Three years for veto on most polluting cars to reach 5.5 million Catalans

A total of 65 municipalities commit to deploying low-emission zones

2 min
A sign of the Low Emission Zone in Barcelona

BarcelonaThe veto on the most polluting cars in urban areas is to be extended (and fairly quickly) in the next few years to a large part of the Catalan municipalities. Towns with over 20,000 inhabitants will have to have a low-emission zone by 2025 to improve the quality of the air citizens breathe. The details, i.e., the minimum requirements that the zone will have to meet, will soon be unified by the Catalan Government, but the commitment to deploying them was sealed this morning by 65 municipalities out of the 67 with over 20,000 inhabitants (Esplugues de Llobregat and Sant Pere de Ribes have stayed out, for the moment) under the agreement to improve air quality in Catalonia. The affected municipalities have a total of 5,450,662 inhabitants.

The state climate change law already establishes the obligation for cities with over 50,000 inhabitants to establish these areas by 2023 at the latest. Now Catalonia, via this pact, first reported by El Periódico, assumes that it wants to go further, although it sets the horizon of 2025 to have them in place. Barcelona and some of its neighbouring towns have already had a low-emission zone for a couple of years, which it has been rolling out progressively, while cities like Sant Cugat del Vallès more recently launched theirs. With this Friday's agreement, this three-year plan will be more general throughout the country.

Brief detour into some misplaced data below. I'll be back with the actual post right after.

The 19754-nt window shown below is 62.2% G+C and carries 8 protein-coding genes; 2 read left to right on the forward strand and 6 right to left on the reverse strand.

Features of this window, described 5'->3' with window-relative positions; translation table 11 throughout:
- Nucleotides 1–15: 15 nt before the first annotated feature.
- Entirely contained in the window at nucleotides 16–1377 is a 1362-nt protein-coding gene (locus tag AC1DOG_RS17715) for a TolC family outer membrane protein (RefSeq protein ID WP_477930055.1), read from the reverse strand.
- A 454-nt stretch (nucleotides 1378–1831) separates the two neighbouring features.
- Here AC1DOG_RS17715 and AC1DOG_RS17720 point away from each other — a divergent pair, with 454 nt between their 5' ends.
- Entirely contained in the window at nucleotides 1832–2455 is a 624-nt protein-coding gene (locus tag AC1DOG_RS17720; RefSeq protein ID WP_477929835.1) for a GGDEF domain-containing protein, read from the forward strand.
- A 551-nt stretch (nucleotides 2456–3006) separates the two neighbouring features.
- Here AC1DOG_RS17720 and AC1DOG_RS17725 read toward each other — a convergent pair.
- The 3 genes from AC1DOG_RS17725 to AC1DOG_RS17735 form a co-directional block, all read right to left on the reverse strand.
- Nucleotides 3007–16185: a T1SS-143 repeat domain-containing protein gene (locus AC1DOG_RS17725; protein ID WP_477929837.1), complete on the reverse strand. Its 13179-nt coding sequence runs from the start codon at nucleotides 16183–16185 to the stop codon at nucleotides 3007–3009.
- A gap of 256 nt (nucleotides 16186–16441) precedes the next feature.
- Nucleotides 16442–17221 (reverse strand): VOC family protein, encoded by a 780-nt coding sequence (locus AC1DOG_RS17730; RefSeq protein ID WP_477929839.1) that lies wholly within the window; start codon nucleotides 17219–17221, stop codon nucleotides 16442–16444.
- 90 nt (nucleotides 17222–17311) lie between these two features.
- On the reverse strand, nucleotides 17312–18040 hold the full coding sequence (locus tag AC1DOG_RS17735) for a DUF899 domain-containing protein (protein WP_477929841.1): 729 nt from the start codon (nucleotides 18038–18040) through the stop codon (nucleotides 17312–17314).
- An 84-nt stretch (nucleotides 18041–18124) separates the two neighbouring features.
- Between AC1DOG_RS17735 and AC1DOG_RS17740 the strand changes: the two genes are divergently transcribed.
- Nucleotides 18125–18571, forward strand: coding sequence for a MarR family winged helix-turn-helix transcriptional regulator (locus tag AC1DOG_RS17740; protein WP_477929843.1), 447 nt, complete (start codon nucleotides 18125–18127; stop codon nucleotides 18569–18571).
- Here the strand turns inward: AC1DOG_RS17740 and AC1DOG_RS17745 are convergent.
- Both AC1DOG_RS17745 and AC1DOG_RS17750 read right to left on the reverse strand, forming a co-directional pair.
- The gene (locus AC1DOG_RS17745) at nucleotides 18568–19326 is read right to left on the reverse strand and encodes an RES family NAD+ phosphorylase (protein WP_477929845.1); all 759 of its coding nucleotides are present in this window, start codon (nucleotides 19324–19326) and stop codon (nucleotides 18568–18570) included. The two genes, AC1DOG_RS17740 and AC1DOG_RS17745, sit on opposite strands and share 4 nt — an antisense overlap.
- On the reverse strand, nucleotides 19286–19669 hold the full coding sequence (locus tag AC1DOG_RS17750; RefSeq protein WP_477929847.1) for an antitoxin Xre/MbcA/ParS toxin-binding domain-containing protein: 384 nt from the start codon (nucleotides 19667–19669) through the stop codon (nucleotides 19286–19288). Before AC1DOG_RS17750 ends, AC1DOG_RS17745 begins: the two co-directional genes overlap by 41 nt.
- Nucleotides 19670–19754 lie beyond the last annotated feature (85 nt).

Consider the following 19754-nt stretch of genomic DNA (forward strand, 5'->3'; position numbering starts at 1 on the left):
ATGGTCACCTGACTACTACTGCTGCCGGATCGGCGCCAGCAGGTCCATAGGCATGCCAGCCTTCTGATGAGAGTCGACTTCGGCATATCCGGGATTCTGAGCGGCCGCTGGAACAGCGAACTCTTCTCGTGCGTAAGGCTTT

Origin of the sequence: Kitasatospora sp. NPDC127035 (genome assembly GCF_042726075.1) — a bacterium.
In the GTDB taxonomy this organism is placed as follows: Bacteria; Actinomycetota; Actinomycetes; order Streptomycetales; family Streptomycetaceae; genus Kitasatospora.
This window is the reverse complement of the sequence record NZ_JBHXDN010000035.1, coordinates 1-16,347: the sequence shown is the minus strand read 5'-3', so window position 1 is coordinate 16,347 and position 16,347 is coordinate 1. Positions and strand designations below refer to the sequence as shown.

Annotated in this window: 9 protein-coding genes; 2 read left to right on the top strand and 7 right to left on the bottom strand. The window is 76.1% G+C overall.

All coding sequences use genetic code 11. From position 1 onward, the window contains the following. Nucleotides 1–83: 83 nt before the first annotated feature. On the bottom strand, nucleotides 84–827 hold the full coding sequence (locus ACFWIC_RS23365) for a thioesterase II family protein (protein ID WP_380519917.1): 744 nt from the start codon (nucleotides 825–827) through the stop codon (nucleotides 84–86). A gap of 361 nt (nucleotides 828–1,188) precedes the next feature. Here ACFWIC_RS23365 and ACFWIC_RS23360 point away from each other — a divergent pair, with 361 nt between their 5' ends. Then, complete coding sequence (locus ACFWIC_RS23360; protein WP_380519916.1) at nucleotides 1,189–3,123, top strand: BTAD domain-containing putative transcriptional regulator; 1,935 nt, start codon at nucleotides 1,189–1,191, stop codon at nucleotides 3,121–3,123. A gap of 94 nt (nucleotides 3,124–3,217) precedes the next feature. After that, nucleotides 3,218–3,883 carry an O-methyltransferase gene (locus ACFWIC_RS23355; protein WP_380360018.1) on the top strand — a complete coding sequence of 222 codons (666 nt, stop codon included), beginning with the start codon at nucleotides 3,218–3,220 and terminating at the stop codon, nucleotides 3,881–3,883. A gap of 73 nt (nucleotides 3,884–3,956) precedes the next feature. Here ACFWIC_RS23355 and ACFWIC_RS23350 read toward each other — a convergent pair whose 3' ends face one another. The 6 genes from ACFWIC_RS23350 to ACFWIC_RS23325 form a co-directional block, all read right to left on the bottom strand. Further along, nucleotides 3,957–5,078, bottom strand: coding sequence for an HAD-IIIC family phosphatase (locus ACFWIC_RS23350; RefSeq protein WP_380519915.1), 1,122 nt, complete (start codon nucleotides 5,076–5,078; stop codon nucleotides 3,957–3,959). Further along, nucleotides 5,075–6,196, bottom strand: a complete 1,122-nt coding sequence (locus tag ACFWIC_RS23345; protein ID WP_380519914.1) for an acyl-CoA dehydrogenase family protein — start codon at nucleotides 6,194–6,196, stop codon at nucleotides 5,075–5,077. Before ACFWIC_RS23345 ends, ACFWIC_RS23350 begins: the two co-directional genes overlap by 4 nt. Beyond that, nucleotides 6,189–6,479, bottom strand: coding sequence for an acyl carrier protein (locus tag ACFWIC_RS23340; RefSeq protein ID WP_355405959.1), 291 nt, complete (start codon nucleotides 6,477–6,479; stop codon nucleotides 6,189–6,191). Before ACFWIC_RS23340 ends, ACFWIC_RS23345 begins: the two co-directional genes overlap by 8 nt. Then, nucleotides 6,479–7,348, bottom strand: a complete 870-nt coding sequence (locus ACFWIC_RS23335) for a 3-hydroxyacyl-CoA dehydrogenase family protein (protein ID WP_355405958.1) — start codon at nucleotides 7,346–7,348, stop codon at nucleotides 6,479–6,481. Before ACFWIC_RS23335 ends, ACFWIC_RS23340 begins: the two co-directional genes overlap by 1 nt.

While the details are thrashed out (which cars can or can't access, what times of day the limitations will be in place), the Government has promised municipalities financial aid to help them establish and roll out the projects. This year, €4.5m from the climate fund will be used, originating from the money collected through the CO2 tax on vehicle emissions. From 2023 onwards, the aid line would be €500,000 per year.

The Generalitat's idea is that low-emission zones work and are as identifiable for citizens as blue pay-to-park zones, which, with some differences between municipalities (for example, coastal resorts) are similar and clearly recognisable, according to Government sources.

A 15% reduction in nitrogen oxides

The deal between the 65 largest Catalan municipalities also includes emission reduction targets: by 2025 pollution by nitrogen oxides (NOx) and particulate pollutants (both PM10 and PM2.5) will have to be reduced by 15% compared to 2019 levels throughout the country. The two towns that have not signed the pact can join at any time. In fact, Esplugues de Llobregat is awaiting the result of a consultation initiated precisely to ask about the low-emission zone.

Improving the quality of air breathed in urban areas is becoming increasingly critical as scientific studies reinforce evidence of a link between excess pollution and health problems and premature deaths. In fact, half a year ago, the World Health Organization (WHO) lowered even further the pollution maximums it considers safe to ensure health protection.

While European legislation stipulates that the maximum values for nitrogen oxide allowed are 40 ug/m³ as an annual average, the WHO recommends lowering this level to 10 ug/m³ of NO2. The agency has also reduced tolerance to other pollutants such as particulate pollutants (PM10 and PM2.5), which, due to their size, easily enter the body, the bloodstream and in some cases reach organs such as the lungs.

The Barcelona conurbation is has the sixth highest number of deaths caused by poor air quality in Europe, according to an ISGlobal ranking of 858 European cities. Every year, 1,500 lives could be saved if NO2 levels were those recommended by the WHO, a situation that is even worse with microparticulate pollution (PM2.5), which causes more than 2,200 deaths a year in the Barcelona area alone, according to ISGlobal.